Having Coffee in Rüdesheim Germany

Recently we spent a little time in the very picturesque town of Rüdesheim Germany with a local coffee being one of the afternoons highlights.

Rüdesheim am Rhein in the heart of Rhine wine country is a town that has become maybe too cute for words. A favorite day trip destination for area Germans, its streets are packed with cafes, restaurants and gift shops. The town is also famous for its local brandy and Rudesheimer Coffee. The center of the cafe district is Drosselgasse, a walking passage that takes you past wine gardens, shops, restaurants and cafes.

The fortunes of the town are indebted to a local distiller. In 1892 Hugo Asbach opened the company Asbach & Co. in Rüdesheim. He created a brandy giving it his name and it remains as popular in Germany today as it was in the late nineteenth century. In 1937 the company coined a marketing slogan that added to the fortunes of the brand, “The spirit of wine is in Asbach”.

in 1957 Rudesheimer Coffee was created, a popular coffee drink with Asbach and cream that has become the signature drink in the town and is served in every good Café. Similar to Irish Coffee it is the perfect hot drink for the winter months and special occasions. There is even a signature shaped cup that’s supposed to be used with this concoction.

Recipe for Rudesheimer Coffee

Ingredients

1.5 ounces Asbach Uralt Brandy

3 cubes of sugar

Hot coffee (regular or decaf)

Whipped cream sweetened with vanilla sugar

Grated milk chocolate

 

Instructions

– Warm the brandy by using a double boiler or very low flame in a pan. Do not bring to a boil!.

– Place 2-3 cubes of sugar in an original Rudesheimer Coffee cup, and pour over the heated Asbach and light it by using a long match.

– Stir with a long-handled spoon to dissolve the sugar completely.

– Let it burn for about 1 minute, then pour in hot coffee to about 1 inch below the rim.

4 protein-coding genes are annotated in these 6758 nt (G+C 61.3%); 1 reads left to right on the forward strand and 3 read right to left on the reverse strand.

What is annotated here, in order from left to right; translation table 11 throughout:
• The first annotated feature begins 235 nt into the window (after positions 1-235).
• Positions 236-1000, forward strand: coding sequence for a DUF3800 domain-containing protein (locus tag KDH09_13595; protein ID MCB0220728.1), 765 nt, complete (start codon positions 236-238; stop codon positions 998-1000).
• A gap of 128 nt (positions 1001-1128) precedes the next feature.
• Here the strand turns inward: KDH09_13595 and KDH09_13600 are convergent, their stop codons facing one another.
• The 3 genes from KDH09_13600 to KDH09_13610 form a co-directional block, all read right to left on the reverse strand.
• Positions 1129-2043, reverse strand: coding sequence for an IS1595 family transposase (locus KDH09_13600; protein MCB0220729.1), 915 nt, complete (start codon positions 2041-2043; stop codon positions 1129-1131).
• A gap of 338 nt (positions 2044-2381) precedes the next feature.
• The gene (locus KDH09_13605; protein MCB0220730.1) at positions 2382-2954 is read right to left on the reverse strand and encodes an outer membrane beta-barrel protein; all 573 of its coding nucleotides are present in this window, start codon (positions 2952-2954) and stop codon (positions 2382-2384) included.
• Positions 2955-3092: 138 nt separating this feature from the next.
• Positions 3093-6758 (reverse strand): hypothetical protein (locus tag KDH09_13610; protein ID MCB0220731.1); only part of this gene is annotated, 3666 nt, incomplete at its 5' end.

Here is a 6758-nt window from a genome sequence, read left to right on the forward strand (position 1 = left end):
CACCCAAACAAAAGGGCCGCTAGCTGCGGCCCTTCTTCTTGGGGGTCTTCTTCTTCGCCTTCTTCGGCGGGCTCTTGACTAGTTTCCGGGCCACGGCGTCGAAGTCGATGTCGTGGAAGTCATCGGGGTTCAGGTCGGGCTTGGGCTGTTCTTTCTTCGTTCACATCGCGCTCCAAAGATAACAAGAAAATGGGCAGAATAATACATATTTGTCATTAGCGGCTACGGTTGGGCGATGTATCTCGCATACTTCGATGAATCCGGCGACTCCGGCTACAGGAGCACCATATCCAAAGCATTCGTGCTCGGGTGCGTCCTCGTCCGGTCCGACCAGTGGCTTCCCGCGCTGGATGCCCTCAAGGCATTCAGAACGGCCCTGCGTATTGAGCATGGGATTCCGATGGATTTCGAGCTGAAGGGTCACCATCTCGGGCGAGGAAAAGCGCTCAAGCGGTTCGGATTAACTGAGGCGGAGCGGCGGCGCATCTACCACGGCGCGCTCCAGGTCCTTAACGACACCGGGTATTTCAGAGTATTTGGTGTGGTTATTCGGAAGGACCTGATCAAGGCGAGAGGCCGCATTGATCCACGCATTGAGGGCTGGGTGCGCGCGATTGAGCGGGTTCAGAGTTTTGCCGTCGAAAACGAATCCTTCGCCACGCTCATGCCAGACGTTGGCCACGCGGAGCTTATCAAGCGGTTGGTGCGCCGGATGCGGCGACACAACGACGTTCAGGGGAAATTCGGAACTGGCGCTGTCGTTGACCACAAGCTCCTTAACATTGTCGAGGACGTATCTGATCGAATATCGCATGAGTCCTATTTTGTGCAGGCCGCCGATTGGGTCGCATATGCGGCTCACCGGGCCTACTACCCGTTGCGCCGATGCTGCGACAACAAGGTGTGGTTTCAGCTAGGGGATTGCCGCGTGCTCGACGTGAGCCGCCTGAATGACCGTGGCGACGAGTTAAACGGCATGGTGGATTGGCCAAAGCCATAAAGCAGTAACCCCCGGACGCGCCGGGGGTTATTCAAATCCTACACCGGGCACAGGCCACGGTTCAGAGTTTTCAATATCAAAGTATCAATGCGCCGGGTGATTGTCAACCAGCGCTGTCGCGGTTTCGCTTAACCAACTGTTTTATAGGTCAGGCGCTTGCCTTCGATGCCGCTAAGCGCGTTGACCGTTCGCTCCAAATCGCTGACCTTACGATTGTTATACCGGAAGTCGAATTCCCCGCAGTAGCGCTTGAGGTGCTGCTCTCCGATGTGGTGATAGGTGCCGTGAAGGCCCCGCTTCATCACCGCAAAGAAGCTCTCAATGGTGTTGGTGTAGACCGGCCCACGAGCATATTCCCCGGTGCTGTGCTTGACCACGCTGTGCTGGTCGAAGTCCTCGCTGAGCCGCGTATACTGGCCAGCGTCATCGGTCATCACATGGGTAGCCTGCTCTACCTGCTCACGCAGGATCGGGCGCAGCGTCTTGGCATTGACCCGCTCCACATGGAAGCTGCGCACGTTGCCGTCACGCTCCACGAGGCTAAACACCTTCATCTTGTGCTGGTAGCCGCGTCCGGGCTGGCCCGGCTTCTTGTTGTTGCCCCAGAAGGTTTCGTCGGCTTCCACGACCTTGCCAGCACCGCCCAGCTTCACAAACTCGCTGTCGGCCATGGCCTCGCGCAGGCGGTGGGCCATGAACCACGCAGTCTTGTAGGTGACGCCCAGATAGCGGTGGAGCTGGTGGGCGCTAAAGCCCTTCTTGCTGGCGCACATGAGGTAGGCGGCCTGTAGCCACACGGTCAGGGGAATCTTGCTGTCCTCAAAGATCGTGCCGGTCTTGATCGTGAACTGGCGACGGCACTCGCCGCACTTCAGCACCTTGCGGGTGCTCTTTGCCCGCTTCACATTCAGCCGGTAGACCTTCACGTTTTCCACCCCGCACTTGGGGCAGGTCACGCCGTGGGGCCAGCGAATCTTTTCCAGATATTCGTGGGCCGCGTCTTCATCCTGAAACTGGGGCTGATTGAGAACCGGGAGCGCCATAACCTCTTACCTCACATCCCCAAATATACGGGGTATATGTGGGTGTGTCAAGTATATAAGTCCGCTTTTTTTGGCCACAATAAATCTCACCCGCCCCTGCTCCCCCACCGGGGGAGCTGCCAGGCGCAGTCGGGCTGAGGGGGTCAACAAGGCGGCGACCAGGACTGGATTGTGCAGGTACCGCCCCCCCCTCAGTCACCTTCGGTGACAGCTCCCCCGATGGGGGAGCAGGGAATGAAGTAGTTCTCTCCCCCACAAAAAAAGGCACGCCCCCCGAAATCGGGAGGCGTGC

– Top off with freshly whipped cream and sprinkle with grated chocolate or dust with cocoa.

Don’t have any Asbach Brandy (it’s not available in the U.S.) or the proper cup? We wouldn’t let that get in the way because this recipe is a good challenger to Irish Coffee. Substitute any good brandy and a tall mug, but follow the recipe.

 

 

Vineyards grow everywhere around Rüdesheim

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Passau Cathedral Germany

Located in Passau, St. Stephen’s Cathedral, is a baroque church dating back to 1688 and dedicated to Saint Stephen, Christianity’s first martyr.

The first church was built in 730 AD on the site of the current cathedral. The current cathedral is an impressive baroque structure dominating the center of Passau 328 ft. in length and was constructed from 1668 to 1693 after a fire in 1662 destroyed the previous church. That fire destroyed the entire city and seemed to have left the church standing. In thanks the city held a celebration and when firing cannons in salute the vibrations collapsed all but one exterior wall.

Passau Cathedral is home to the largest organ outside of the United States and the largest cathedral organ in the world. The organ currently has 17,774 pipes and 233 stops, all of which can be played with a five section general console in the gallery. Some portions of the organ can be controlled by a mechanical and electrical action additional console, for a total of six consoles. There are very popular daily concerts conducted in the cathedral with some by notable guest musicians. While not a concert Arnold Schwarzenegger was recently allowed to play the organ and upon finishing he is reported to have exclaimed “I’ll be back.”

The cathedral also has eight large bells in the bell rooms in the north and south towers with the heaviest, weighing over eight tons.

 

The Romantic Rhine

 

The “Middle Rhine” is one of four sections (High Rhine, Upper Rhine, Middle Rhine, Lower Rhine) of the river between Lake Constance and the North Sea. The upper half of the Middle Rhine (Rhine Gorge) from Bingen (Rhine-kilometer 526) to Koblenz (Rhine-kilometer 593) is a UNESCO World Heritage Site (designated in 2002) with more than 40 castles and fortresses from the Middle Ages along its banks along with many picturesque wine villages. The lower half from Koblenz (Rhine-kilometer 593) to Bonn (Rhine-kilometer 655) is also known as “the romantic Rhine”.